Summary: Landlords not renting to felons first came up in early 2016 when the U.S. Department of Housing And Urban Development issued guidelines for landlords. Then in late October the U.S. Department of Justice joined in the issue
By John Triplett
The U.S. Department of Justice in late October weighed in on the issue of landlords categorically not renting to felons saying it can be considered discrimination and a violation of Fair Housing Act.
The Justice Department said the use of criminal background checks by rental housing providers “could product unlawful discriminatory effects in violation of the Federal Housing Act,” according to a release from the Justice Department.
This action follows a story here last week that the State of Washington’s attorney general’s office filing another consent decree against a landlord for illegally discriminating against potential tenants who are felons and saying not renting to felons is racist.
“This filing demonstrates the Justice Department’s steadfast commitment to removing discriminatory barriers that prevent formerly incarcerated individuals from restarting their lives,” Principal Deputy Assistant Attorney General Vanita Gupta, head of the Justice Department’s Civil Rights Division, said in the release. “Women and men who served their time and paid their debt to society need a place to live, yet unlawful housing policies can too often prevent successful reentry to their communities. While not all criminal records policies adopted by landlords violate the Fair Housing Act, we will take action when they do,” Gupta said.
“Landlords’ categorical refusals to rent to individuals who have served their debts to society can illegally discriminate against those individuals based on their race or national origin,” U.S. Attorney Robert L. Capers of the Eastern District of New York, said in the release. “This office will continue to work to fight such discrimination.”
The Justice Department filed what is called a “statement of interest” arguing that the Fair Housing Act requires that landlords who consider criminal records in evaluating prospective tenants do not use overly broad generalizations that disproportionately disqualify people based on a legally protected characteristic, such as race or national origin.
Not Renting To Felons Cannot Be About General Safety
The brief explains that when a housing provider has a criminal record check policy with a disparate impact, the housing provider must “prove with evidence – and not just by invoking generalized concerns about safety – that the ban is necessary.” Even then, the policy will still violate the FHA if there is a less discriminatory alternative.
In the statement of interest, “the department aims to assist the court in evaluating whether a housing provider’s policy that considers criminal records in an application process produces unlawful discriminatory effects in violation of the FHA. Although the FHA does not forbid housing providers from considering applicants’ criminal records, the department states in its filing that categorical prohibitions that do not consider when the conviction occurred, what the underlying conduct entailed, or what the convicted person has done since then run a substantial risk of having a disparate impact based on race or national origin,” according to the release.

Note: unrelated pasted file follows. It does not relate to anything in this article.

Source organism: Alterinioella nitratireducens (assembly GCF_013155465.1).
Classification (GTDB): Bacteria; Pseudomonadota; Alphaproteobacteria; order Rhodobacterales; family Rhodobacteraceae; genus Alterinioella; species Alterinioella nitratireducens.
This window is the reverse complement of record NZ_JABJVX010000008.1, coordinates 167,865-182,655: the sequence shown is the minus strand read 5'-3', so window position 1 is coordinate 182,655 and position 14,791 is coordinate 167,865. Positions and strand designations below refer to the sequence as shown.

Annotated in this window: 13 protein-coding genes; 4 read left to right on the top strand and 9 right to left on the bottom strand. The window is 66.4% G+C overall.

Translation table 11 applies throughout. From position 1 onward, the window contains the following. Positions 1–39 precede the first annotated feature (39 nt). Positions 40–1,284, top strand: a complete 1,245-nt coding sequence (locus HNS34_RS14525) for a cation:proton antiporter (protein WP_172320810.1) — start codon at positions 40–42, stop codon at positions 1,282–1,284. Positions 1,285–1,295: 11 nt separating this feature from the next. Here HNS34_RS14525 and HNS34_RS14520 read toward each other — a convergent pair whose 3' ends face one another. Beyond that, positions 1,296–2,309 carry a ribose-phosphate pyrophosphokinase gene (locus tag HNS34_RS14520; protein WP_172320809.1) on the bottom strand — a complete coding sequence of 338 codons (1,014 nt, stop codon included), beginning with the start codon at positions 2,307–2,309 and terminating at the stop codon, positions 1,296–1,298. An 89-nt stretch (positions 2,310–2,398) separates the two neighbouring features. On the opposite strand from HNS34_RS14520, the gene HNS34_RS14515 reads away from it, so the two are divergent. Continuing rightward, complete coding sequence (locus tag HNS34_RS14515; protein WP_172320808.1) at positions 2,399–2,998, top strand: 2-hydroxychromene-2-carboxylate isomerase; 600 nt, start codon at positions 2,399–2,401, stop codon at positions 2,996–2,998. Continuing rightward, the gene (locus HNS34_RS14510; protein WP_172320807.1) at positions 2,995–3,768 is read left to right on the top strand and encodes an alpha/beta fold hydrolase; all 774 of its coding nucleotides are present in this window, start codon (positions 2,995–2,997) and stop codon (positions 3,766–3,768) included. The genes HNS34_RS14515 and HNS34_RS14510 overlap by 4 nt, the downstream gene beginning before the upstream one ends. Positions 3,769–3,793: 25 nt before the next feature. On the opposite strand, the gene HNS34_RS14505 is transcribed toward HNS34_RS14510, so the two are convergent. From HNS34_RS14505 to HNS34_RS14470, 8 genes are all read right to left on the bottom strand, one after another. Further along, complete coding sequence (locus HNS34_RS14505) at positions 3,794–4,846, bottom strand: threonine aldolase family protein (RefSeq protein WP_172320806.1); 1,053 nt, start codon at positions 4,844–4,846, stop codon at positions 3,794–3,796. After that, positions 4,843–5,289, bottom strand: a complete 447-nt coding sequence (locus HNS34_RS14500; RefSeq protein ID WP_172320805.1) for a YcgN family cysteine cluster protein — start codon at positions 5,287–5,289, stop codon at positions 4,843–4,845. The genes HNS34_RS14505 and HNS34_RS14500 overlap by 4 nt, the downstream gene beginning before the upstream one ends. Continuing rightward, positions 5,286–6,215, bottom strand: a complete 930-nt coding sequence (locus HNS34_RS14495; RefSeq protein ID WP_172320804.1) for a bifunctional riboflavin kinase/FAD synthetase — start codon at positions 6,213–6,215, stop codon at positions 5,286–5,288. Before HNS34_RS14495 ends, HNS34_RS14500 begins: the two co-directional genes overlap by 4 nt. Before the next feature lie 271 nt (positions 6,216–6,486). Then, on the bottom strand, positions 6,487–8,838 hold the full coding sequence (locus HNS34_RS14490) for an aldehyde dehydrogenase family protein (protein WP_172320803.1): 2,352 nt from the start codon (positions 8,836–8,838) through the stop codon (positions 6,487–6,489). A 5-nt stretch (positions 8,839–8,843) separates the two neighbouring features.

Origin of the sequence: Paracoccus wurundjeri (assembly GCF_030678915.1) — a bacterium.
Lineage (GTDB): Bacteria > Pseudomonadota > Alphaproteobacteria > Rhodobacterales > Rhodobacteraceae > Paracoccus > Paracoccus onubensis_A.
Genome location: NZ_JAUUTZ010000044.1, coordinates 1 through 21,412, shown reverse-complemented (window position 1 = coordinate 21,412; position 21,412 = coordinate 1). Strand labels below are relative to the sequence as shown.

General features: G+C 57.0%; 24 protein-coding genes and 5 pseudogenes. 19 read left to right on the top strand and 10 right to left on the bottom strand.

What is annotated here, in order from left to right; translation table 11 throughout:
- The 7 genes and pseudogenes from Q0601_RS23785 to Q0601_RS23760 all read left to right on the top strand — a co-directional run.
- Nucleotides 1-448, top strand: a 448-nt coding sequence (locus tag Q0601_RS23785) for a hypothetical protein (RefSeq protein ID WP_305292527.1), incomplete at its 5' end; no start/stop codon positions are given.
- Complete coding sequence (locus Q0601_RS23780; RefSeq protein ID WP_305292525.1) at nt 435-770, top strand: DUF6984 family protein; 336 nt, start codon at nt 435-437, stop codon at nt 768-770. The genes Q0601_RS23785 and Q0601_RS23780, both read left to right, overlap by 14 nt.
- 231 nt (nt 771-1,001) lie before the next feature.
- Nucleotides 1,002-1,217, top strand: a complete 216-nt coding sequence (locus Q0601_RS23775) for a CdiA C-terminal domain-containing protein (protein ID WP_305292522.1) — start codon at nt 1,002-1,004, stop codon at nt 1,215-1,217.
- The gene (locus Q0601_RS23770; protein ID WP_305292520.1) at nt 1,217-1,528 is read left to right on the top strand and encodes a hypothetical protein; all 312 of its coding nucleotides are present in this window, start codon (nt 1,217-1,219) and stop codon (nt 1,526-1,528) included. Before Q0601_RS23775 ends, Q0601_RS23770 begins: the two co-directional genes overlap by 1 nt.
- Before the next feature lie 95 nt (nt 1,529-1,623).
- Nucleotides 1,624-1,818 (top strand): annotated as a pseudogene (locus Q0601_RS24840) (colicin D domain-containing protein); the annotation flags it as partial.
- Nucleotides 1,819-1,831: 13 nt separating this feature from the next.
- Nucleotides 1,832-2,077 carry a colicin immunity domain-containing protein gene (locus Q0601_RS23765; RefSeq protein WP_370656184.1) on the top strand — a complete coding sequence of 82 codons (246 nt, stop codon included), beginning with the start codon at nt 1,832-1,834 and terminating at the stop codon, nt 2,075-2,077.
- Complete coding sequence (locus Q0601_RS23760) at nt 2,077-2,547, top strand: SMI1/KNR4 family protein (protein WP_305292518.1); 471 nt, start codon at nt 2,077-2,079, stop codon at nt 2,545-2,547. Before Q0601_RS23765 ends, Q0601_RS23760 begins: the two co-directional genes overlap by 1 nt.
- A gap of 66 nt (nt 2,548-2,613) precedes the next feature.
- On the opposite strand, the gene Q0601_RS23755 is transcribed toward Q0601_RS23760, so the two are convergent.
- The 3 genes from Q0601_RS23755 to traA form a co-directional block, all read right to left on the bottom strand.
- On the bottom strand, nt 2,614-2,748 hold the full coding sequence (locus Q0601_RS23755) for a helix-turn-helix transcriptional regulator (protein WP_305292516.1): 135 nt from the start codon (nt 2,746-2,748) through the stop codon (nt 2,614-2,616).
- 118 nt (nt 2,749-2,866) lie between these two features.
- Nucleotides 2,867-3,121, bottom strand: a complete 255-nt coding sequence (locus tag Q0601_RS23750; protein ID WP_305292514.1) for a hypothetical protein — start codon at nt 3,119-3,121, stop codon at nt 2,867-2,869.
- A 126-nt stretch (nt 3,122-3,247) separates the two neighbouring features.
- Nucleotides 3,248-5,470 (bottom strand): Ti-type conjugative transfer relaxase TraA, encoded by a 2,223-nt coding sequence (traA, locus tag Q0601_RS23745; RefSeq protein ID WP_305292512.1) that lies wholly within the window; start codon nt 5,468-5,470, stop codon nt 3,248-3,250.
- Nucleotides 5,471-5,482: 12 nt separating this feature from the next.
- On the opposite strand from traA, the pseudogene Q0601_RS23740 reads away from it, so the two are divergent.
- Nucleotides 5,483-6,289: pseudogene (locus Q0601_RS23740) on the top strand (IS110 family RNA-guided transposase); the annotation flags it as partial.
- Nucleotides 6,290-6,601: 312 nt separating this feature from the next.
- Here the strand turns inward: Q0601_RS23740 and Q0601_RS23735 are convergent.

The statement of interest was filed in the U.S. District Court for the Eastern District of New York in Fortune Society Inc. v. Sandcastle Towers Housing Development Fund Corp. et al. The case was brought by an organization that helps formerly incarcerated individuals find housing challenging the practices of an affordable rental apartment complex with 917 units in Far Rockaway, Queens.
A policy of refusing to rent to felons
In this case, the plaintiff argues that the Sandcastle complex had a policy of refusing to rent to individuals with prior convictions for felonies or misdemeanors other than traffic offenses.
The plaintiff argues that this policy has an unjustified disparate impact against prospective African-American and Hispanic tenants, in violation of the FHA. In the statement of interest, the department does not take a position on the factual accuracy of the plaintiff’s arguments, but instead addresses the appropriate legal framework for analyzing its claim. The legal framework set forth in the filing is consistent with the guidance released by the U.S. Department of Housing and Urban Development in April 2016 concerning how the FHA applies to the use of criminal records by providers or operators of housing and real-estate related transactions.
CNSnews.com reported with this story that, “There is a growing need for affordable housing for ex-convicts as President Obama frees so many of them.”
According to the White House, President Obama has commuted the sentences of 774 inmates, more than the previous 11 presidents combined. With a total of 590 commutations this year, President Obama has now commuted the sentences of more individuals in one year than in any other single year in our nation’s history.